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How to Learn tJie Basic Word List     257
in heard., e g Europe OU is like the OO of loot> e g doux (sweet)
OI sounds like wa, e g soir
Unless the following word begins with a vowel, final consonants,
chiefly T, D, S, X, Z, and less often C, F, L, are usually silent, e g
sonnet, md (nest), vers^yeux (eyes), nez (nose), trop (too much),
estomac (stomach), clef (key), fusil (rifle) Americans and English are
familiar with many borrowed French words in which the final
consonants are not pronounced, e g ballet^ gourmand* chamois^
pince-nez These silent finals, which preserve continuity with the
past of the language, become vocal under certain conditions When
a word ending in a mute consonant precedes one with an initial
vowel, French safeguards smoothness of speech by bringing the
dead letter back to life It becomes the beginning of the following
word Thus on en a pour son argent (it is worth the money) is pro-
rf--N   /-N                           /S
nounced on en a pour son argent For this so-called liaison there is no
hard-and-fast rule Common people use it more sparingly than
those who affect culture It is customary between article and noun,
e g les enfants (the children), pointer word or possessive adjective
and noun, e g   nos amis (our friends), numeral and noun, e g
trois autos (three motor cars), pronoun and verb, e g its amvent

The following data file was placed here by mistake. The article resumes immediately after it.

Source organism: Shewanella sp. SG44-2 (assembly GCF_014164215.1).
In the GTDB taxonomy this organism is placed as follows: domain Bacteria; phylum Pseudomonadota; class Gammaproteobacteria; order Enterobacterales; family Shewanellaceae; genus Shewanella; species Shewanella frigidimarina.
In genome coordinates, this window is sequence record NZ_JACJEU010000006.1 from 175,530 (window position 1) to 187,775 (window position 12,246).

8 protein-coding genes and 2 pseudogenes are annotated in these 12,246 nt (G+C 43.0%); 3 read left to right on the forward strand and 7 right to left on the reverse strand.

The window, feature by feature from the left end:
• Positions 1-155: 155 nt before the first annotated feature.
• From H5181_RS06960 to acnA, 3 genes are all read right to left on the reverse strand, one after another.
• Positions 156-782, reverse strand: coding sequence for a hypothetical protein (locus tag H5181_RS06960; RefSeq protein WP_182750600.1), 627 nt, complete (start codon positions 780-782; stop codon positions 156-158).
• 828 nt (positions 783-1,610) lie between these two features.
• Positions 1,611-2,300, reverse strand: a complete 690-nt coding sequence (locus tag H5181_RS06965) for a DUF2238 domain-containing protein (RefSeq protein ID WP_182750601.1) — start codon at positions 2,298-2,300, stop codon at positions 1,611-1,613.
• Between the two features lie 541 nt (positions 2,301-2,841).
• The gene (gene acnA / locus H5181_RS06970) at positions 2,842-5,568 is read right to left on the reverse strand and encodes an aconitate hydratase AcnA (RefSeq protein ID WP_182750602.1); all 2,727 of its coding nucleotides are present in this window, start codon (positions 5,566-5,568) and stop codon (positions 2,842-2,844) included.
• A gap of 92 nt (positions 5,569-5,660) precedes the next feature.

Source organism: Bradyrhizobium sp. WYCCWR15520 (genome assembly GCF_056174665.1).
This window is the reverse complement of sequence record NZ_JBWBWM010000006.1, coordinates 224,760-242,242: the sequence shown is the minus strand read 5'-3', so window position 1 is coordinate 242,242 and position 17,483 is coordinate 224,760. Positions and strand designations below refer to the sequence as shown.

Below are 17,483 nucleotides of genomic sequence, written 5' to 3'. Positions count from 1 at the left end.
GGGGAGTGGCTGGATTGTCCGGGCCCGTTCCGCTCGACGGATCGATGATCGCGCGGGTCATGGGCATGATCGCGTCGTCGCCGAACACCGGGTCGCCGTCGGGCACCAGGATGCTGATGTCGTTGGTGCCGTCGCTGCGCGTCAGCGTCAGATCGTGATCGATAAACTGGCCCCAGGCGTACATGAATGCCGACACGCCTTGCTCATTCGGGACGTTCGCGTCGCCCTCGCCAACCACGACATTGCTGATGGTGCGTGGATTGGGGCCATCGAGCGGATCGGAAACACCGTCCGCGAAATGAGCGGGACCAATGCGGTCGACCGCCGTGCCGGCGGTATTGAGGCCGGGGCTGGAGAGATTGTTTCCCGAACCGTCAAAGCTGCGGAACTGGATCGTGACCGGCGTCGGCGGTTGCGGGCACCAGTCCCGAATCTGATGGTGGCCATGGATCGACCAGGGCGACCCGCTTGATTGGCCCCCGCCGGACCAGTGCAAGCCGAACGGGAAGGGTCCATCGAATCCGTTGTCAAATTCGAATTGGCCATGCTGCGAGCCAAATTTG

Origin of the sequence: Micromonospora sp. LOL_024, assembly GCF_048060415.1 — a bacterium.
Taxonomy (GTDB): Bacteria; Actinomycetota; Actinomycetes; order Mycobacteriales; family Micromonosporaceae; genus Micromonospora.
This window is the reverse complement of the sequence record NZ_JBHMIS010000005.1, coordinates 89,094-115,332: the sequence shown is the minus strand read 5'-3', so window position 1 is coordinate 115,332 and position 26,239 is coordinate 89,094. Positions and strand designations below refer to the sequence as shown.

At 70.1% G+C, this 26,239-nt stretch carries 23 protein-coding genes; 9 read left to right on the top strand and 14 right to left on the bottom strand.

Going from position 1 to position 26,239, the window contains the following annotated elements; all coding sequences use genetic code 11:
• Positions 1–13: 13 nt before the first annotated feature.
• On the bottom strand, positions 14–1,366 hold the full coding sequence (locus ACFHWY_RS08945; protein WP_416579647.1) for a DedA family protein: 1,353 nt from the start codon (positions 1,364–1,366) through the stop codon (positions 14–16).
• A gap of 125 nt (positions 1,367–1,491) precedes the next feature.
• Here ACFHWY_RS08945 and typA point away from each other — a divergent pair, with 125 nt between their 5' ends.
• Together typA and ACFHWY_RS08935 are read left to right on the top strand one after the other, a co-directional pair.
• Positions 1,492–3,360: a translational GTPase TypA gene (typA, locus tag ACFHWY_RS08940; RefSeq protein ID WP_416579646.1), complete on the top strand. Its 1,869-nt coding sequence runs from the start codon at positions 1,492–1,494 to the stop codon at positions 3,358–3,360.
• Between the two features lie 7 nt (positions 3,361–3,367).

(they arrive) The French have other means of avoiding a clash of
two vowels One is liquidation of the first vowe!3 e g Voiseau for
le oiseau (the bird), the other is separation of the two vowels by a
Latin-derived r, e g a-t-iP (Latin habet-itte? = has he^) Unlike
French, Spanish is not averse to vowel collision, cf la obscundad
and Pobscunte (darkness)
French is a highly nasal language At an early stage of its evolution
the nasal consonants M and N became silent, or almost so, imparting a
nasal twang to the preceding vowel When English-speaking people
first try to pronounce a nasal vowel like the one in the French word
son (sound) they usually say song To make sure that you actually
nasalize the O instead of producing an ordinary O followed by a nasal
consonant, take the advice of an English phonetician and make the
following experiment:
"Pinch the nose tightly so that no air can escape, and then say the
sound If the nasalized vowel is being said, then it can be prolonged
indefinitely, but if ng is being pronounced, then the sound will come
to an abrupt ending "
Modern French has four different nasal vowels which in script are
represented by a great variety of vowel-consonant combinations
(i) Nasalized A (a), written AN, EN, AM, EM, eg   dans (in),
rnensonge (lie), ambition, mernbre